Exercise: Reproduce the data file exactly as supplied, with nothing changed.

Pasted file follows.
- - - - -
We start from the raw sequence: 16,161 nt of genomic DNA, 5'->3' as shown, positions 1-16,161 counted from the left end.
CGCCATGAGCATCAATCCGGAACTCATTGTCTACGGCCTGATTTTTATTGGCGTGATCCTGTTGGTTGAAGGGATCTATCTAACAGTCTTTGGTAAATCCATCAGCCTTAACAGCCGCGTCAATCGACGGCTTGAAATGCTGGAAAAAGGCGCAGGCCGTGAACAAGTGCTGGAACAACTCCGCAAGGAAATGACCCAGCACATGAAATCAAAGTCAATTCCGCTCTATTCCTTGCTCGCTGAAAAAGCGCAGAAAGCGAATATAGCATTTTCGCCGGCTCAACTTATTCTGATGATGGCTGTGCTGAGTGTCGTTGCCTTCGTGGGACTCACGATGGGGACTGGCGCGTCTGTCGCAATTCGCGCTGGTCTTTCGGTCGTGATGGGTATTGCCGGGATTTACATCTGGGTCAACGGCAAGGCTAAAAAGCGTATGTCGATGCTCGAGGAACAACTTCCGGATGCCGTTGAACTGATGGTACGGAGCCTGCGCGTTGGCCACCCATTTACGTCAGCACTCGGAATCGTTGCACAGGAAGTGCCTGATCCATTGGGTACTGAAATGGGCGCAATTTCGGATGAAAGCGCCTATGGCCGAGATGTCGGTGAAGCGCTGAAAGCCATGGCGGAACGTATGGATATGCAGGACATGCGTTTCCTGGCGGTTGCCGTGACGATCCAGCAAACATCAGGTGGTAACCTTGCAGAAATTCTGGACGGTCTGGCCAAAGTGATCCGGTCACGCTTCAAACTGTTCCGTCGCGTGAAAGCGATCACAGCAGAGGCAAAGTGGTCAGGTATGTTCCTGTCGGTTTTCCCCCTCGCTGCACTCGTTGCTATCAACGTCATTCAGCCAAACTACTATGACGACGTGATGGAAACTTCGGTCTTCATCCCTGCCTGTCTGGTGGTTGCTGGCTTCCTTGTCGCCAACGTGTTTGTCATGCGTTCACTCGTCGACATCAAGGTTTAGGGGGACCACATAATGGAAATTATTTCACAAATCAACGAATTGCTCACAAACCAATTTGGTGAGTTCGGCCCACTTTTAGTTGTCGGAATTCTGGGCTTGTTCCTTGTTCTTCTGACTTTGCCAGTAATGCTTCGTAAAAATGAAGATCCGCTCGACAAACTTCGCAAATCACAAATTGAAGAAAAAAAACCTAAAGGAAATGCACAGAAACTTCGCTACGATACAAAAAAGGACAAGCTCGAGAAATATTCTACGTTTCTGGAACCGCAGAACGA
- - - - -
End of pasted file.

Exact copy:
We start from the raw sequence: 16,161 nt of genomic DNA, 5'->3' as shown, positions 1-16,161 counted from the left end.
CGCCATGAGCATCAATCCGGAACTCATTGTCTACGGCCTGATTTTTATTGGCGTGATCCTGTTGGTTGAAGGGATCTATCTAACAGTCTTTGGTAAATCCATCAGCCTTAACAGCCGCGTCAATCGACGGCTTGAAATGCTGGAAAAAGGCGCAGGCCGTGAACAAGTGCTGGAACAACTCCGCAAGGAAATGACCCAGCACATGAAATCAAAGTCAATTCCGCTCTATTCCTTGCTCGCTGAAAAAGCGCAGAAAGCGAATATAGCATTTTCGCCGGCTCAACTTATTCTGATGATGGCTGTGCTGAGTGTCGTTGCCTTCGTGGGACTCACGATGGGGACTGGCGCGTCTGTCGCAATTCGCGCTGGTCTTTCGGTCGTGATGGGTATTGCCGGGATTTACATCTGGGTCAACGGCAAGGCTAAAAAGCGTATGTCGATGCTCGAGGAACAACTTCCGGATGCCGTTGAACTGATGGTACGGAGCCTGCGCGTTGGCCACCCATTTACGTCAGCACTCGGAATCGTTGCACAGGAAGTGCCTGATCCATTGGGTACTGAAATGGGCGCAATTTCGGATGAAAGCGCCTATGGCCGAGATGTCGGTGAAGCGCTGAAAGCCATGGCGGAACGTATGGATATGCAGGACATGCGTTTCCTGGCGGTTGCCGTGACGATCCAGCAAACATCAGGTGGTAACCTTGCAGAAATTCTGGACGGTCTGGCCAAAGTGATCCGGTCACGCTTCAAACTGTTCCGTCGCGTGAAAGCGATCACAGCAGAGGCAAAGTGGTCAGGTATGTTCCTGTCGGTTTTCCCCCTCGCTGCACTCGTTGCTATCAACGTCATTCAGCCAAACTACTATGACGACGTGATGGAAACTTCGGTCTTCATCCCTGCCTGTCTGGTGGTTGCTGGCTTCCTTGTCGCCAACGTGTTTGTCATGCGTTCACTCGTCGACATCAAGGTTTAGGGGGACCACATAATGGAAATTATTTCACAAATCAACGAATTGCTCACAAACCAATTTGGTGAGTTCGGCCCACTTTTAGTTGTCGGAATTCTGGGCTTGTTCCTTGTTCTTCTGACTTTGCCAGTAATGCTTCGTAAAAATGAAGATCCGCTCGACAAACTTCGCAAATCACAAATTGAAGAAAAAAAACCTAAAGGAAATGCACAGAAACTTCGCTACGATACAAAAAAGGACAAGCTCGAGAAATATTCTACGTTTCTGGAACCGCAGAACGA